By DeWayne Wickham
If you’re looking for an explanation of Barack Obama’s decision to invite conservative evangelical preacher Rick Warren to give the invocation at his Inauguration that goes beyond the desire for a kumbaya moment, I’ve got one.
Obama wants to make Warren his Booker T. Washington.
At the beginning of the 20th century, Washington was one of this nation’s most influential black leaders. His willingness to try to find common ground with whites who viewed – and treated – blacks as an inferior race made Washington someone presidents reached out to.
Theodore Roosevelt, especially, turned to Washington for advice on “the Negro problem.” Taking counsel from “the great accommodationist,” as Washington was called, was an act of steam control by the Republican president at a time when the racial divide was undeniably this nation’s most explosive problem.
“In all things that are purely social we can be as separate as the fingers, yet one as the hand in all things essential to mutual progress,” Washington said in an 1895 speech that established him as a black leader who was willing to temper the demands of blacks for racial equality.
Last week, Warren – who, like most evangelical leaders, disagrees sharply with Obama on social issues like abortion and gay rights – sounded a similar note when he sought to assuage the concerns of those who question why he was asked to give the invocation.
“You don’t have to see eye to eye to walk hand in hand,” he said in a speech to a group of Muslims in California.
With the election of the nation’s first black president America’s continuing racial problems will – for a time, at least – be pushed onto the back burner. A greater threat to the Obama administration will be the cultural warfare that flared up during the election that hoisted Obama into the White House. Voters in three states, Arizona, Florida and California passed constitutional amendments that banned gay marriage. And in Arkansas, voters passed a ballot measure that makes it illegal for gay couples to adopt children or serve as foster parents.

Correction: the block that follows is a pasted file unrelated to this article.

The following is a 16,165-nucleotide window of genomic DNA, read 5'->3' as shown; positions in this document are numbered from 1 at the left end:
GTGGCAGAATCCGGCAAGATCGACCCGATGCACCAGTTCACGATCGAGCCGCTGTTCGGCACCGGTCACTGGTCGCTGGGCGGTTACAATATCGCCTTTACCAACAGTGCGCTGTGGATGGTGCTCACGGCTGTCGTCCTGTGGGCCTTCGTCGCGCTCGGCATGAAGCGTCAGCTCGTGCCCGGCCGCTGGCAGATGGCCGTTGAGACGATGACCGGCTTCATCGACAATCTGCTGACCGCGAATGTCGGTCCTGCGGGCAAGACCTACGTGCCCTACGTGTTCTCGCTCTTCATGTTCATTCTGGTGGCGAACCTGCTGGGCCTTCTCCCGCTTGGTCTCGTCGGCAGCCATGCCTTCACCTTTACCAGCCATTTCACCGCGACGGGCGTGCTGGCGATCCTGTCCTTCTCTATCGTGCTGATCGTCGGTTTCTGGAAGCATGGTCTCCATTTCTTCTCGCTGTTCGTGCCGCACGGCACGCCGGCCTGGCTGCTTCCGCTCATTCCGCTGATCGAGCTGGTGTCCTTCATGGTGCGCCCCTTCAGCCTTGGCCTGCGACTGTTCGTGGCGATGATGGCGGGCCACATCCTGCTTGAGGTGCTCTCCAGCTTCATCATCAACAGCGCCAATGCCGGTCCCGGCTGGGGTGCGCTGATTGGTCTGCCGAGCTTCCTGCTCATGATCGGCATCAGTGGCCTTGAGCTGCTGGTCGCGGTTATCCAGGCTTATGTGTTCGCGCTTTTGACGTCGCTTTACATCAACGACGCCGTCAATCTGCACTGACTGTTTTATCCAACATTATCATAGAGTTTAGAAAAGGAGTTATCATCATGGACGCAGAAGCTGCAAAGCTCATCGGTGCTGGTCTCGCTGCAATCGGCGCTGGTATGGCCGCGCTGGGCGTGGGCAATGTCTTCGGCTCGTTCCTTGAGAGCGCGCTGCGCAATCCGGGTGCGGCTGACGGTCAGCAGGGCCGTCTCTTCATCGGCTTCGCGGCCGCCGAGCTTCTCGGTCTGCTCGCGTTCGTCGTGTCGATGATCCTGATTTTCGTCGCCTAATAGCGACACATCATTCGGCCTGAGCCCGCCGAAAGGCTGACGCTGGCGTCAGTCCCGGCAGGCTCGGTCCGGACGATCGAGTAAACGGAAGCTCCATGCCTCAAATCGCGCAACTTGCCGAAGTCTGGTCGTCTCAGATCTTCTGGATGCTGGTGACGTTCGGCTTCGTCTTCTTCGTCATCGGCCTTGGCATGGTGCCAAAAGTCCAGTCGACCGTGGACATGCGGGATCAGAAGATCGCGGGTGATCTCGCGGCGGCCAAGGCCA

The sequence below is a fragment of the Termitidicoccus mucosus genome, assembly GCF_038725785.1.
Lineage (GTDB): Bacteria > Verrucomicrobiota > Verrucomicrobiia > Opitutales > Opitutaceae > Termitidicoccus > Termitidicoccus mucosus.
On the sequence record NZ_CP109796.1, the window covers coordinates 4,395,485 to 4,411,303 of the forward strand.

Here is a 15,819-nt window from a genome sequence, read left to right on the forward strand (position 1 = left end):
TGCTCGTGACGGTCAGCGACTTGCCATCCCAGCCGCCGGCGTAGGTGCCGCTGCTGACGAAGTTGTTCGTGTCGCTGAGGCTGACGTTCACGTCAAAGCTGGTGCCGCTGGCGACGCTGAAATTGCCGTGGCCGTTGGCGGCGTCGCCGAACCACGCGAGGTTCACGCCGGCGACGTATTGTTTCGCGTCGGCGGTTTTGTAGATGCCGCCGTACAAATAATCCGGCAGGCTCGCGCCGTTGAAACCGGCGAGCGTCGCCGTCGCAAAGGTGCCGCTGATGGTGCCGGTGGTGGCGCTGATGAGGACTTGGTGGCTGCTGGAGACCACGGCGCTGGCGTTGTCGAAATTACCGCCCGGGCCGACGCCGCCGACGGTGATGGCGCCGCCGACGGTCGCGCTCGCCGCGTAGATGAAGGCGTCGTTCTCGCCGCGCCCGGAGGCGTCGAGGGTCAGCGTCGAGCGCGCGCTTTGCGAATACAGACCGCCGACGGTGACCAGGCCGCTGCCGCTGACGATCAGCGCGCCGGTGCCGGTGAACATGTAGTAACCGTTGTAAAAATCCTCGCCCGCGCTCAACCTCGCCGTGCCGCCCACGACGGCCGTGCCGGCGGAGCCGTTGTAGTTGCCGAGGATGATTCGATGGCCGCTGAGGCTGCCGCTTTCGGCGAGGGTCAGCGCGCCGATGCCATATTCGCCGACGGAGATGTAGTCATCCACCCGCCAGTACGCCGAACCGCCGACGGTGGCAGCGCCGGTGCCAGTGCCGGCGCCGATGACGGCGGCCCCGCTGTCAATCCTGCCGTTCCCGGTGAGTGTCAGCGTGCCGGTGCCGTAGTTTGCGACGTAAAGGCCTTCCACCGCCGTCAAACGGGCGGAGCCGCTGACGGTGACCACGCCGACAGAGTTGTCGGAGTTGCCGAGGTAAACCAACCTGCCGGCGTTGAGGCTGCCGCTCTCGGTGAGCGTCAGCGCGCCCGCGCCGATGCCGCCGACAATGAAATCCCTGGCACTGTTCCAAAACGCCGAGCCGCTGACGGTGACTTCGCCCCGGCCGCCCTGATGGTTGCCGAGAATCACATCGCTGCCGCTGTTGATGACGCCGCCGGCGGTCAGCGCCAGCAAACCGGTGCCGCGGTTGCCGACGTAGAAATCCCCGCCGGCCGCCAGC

Warren was actively campaigned for passage of Proposition 8, California’s ban on gay marriages. “We support (it), and if you believe what the Bible says about marriage, you need to support Prop 8,” he said in an October email that was sent to members of his Saddleback Church in southern California.
Three months earlier, Obama announced his opposition to the California amendment, saying that he supports civil unions for gays and lesbians – though not marriage. He called the California measure “divisive and discriminatory.”
Theodore Roosevelt believed blacks were intellectually inferior to whites and did little to protect their civil rights during his time in the White House. Even so, Washington became one of his advisers on matters of race – and a conduit for the few patronage appointments that he doled out to blacks.
In accepting Obama’s invitation to give the invocation at next month’s inaugural, Warren gives some pressure relief to Obama, who was backed by just 24 percent of white evangelical voters. Three-fourths of these Christian conservatives voted for John McCain, his Republican opponent in the presidential election.
Republicans won’t be able to make a serious challenge to Obama’s reelection in 2012 without the strong backing of the party’s Christian conservative base. Obama’s outreach to Warren – and Warren’s acceptance of that embrace – threatens to take some of the steam out of and GOP efforts to make Obama the chief target of their cultural battles.
Just as Roosevelt used Washington to keep blacks from deserting the Republican Party, Barack Obama’s effort to befriend Rick Warren could prevent evangelicals from massing in opposition to his presidency.